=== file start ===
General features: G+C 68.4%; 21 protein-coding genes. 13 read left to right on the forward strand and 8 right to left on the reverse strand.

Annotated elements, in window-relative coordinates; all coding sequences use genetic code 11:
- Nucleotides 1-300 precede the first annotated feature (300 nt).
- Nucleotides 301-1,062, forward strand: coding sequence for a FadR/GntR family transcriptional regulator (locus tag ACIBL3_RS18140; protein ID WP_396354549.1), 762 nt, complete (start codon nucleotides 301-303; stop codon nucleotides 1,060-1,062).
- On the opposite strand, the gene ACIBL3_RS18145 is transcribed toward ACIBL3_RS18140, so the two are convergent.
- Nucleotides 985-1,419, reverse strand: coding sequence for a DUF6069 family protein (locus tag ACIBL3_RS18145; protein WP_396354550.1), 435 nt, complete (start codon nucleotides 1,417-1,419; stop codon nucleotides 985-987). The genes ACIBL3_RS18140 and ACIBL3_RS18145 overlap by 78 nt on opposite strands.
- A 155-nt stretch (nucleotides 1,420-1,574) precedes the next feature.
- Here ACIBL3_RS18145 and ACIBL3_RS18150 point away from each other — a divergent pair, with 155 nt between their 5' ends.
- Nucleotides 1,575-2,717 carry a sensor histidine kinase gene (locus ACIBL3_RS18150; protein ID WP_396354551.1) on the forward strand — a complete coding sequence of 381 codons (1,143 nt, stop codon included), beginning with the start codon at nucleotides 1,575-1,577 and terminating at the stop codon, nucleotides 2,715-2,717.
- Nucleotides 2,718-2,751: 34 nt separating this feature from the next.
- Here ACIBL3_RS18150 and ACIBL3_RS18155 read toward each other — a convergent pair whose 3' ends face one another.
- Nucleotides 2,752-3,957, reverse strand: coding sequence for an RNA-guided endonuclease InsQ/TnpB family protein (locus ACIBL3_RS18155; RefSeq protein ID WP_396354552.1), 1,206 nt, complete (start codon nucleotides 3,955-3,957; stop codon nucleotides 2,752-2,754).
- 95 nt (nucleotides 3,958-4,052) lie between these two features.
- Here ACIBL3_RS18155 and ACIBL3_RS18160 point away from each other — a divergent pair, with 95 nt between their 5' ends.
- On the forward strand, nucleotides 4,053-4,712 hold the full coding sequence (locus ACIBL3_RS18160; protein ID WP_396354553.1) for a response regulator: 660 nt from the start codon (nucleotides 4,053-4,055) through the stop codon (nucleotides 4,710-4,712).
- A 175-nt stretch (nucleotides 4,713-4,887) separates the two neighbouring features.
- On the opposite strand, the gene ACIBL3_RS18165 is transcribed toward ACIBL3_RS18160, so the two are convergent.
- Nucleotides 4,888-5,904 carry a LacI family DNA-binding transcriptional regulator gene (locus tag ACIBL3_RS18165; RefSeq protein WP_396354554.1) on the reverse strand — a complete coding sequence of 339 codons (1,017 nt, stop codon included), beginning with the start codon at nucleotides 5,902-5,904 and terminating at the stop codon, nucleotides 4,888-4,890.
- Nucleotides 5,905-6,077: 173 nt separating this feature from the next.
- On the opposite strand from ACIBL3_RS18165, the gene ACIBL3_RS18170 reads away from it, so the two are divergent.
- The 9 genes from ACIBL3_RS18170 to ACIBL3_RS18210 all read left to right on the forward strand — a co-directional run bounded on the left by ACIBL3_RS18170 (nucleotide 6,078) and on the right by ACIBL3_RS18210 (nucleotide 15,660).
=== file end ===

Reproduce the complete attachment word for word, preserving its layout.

General features: G+C 68.4%; 21 protein-coding genes. 13 read left to right on the forward strand and 8 right to left on the reverse strand.

Annotated elements, in window-relative coordinates; all coding sequences use genetic code 11:
- Nucleotides 1-300 precede the first annotated feature (300 nt).
- Nucleotides 301-1,062, forward strand: coding sequence for a FadR/GntR family transcriptional regulator (locus tag ACIBL3_RS18140; protein ID WP_396354549.1), 762 nt, complete (start codon nucleotides 301-303; stop codon nucleotides 1,060-1,062).
- On the opposite strand, the gene ACIBL3_RS18145 is transcribed toward ACIBL3_RS18140, so the two are convergent.
- Nucleotides 985-1,419, reverse strand: coding sequence for a DUF6069 family protein (locus tag ACIBL3_RS18145; protein WP_396354550.1), 435 nt, complete (start codon nucleotides 1,417-1,419; stop codon nucleotides 985-987). The genes ACIBL3_RS18140 and ACIBL3_RS18145 overlap by 78 nt on opposite strands.
- A 155-nt stretch (nucleotides 1,420-1,574) precedes the next feature.
- Here ACIBL3_RS18145 and ACIBL3_RS18150 point away from each other — a divergent pair, with 155 nt between their 5' ends.
- Nucleotides 1,575-2,717 carry a sensor histidine kinase gene (locus ACIBL3_RS18150; protein ID WP_396354551.1) on the forward strand — a complete coding sequence of 381 codons (1,143 nt, stop codon included), beginning with the start codon at nucleotides 1,575-1,577 and terminating at the stop codon, nucleotides 2,715-2,717.
- Nucleotides 2,718-2,751: 34 nt separating this feature from the next.
- Here ACIBL3_RS18150 and ACIBL3_RS18155 read toward each other — a convergent pair whose 3' ends face one another.
- Nucleotides 2,752-3,957, reverse strand: coding sequence for an RNA-guided endonuclease InsQ/TnpB family protein (locus ACIBL3_RS18155; RefSeq protein ID WP_396354552.1), 1,206 nt, complete (start codon nucleotides 3,955-3,957; stop codon nucleotides 2,752-2,754).
- 95 nt (nucleotides 3,958-4,052) lie between these two features.
- Here ACIBL3_RS18155 and ACIBL3_RS18160 point away from each other — a divergent pair, with 95 nt between their 5' ends.
- On the forward strand, nucleotides 4,053-4,712 hold the full coding sequence (locus ACIBL3_RS18160; protein ID WP_396354553.1) for a response regulator: 660 nt from the start codon (nucleotides 4,053-4,055) through the stop codon (nucleotides 4,710-4,712).
- A 175-nt stretch (nucleotides 4,713-4,887) separates the two neighbouring features.
- On the opposite strand, the gene ACIBL3_RS18165 is transcribed toward ACIBL3_RS18160, so the two are convergent.
- Nucleotides 4,888-5,904 carry a LacI family DNA-binding transcriptional regulator gene (locus tag ACIBL3_RS18165; RefSeq protein WP_396354554.1) on the reverse strand — a complete coding sequence of 339 codons (1,017 nt, stop codon included), beginning with the start codon at nucleotides 5,902-5,904 and terminating at the stop codon, nucleotides 4,888-4,890.
- Nucleotides 5,905-6,077: 173 nt separating this feature from the next.
- On the opposite strand from ACIBL3_RS18165, the gene ACIBL3_RS18170 reads away from it, so the two are divergent.
- The 9 genes from ACIBL3_RS18170 to ACIBL3_RS18210 all read left to right on the forward strand — a co-directional run bounded on the left by ACIBL3_RS18170 (nucleotide 6,078) and on the right by ACIBL3_RS18210 (nucleotide 15,660).